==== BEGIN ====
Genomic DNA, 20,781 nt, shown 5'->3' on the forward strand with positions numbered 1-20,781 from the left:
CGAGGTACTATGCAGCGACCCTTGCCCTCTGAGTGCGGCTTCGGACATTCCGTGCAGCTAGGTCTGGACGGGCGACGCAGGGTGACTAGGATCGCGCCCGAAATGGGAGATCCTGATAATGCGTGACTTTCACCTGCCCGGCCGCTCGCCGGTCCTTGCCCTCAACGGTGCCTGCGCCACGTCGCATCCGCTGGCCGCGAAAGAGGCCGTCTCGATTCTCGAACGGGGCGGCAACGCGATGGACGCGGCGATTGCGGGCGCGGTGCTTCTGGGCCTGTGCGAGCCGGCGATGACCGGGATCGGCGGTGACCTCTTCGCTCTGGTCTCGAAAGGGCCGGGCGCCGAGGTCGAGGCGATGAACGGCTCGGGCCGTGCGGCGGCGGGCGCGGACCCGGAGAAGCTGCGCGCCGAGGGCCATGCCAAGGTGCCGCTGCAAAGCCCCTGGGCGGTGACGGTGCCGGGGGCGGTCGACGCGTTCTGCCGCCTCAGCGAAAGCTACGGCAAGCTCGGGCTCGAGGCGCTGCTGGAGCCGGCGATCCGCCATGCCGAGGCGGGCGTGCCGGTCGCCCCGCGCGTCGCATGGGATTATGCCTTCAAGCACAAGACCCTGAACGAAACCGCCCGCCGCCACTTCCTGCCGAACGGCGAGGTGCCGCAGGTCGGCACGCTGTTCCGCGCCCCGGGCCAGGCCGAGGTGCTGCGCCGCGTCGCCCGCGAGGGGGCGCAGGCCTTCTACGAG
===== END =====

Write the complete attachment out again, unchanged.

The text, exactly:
Genomic DNA, 20,781 nt, shown 5'->3' on the forward strand with positions numbered 1-20,781 from the left:
CGAGGTACTATGCAGCGACCCTTGCCCTCTGAGTGCGGCTTCGGACATTCCGTGCAGCTAGGTCTGGACGGGCGACGCAGGGTGACTAGGATCGCGCCCGAAATGGGAGATCCTGATAATGCGTGACTTTCACCTGCCCGGCCGCTCGCCGGTCCTTGCCCTCAACGGTGCCTGCGCCACGTCGCATCCGCTGGCCGCGAAAGAGGCCGTCTCGATTCTCGAACGGGGCGGCAACGCGATGGACGCGGCGATTGCGGGCGCGGTGCTTCTGGGCCTGTGCGAGCCGGCGATGACCGGGATCGGCGGTGACCTCTTCGCTCTGGTCTCGAAAGGGCCGGGCGCCGAGGTCGAGGCGATGAACGGCTCGGGCCGTGCGGCGGCGGGCGCGGACCCGGAGAAGCTGCGCGCCGAGGGCCATGCCAAGGTGCCGCTGCAAAGCCCCTGGGCGGTGACGGTGCCGGGGGCGGTCGACGCGTTCTGCCGCCTCAGCGAAAGCTACGGCAAGCTCGGGCTCGAGGCGCTGCTGGAGCCGGCGATCCGCCATGCCGAGGCGGGCGTGCCGGTCGCCCCGCGCGTCGCATGGGATTATGCCTTCAAGCACAAGACCCTGAACGAAACCGCCCGCCGCCACTTCCTGCCGAACGGCGAGGTGCCGCAGGTCGGCACGCTGTTCCGCGCCCCGGGCCAGGCCGAGGTGCTGCGCCGCGTCGCCCGCGAGGGGGCGCAGGCCTTCTACGAG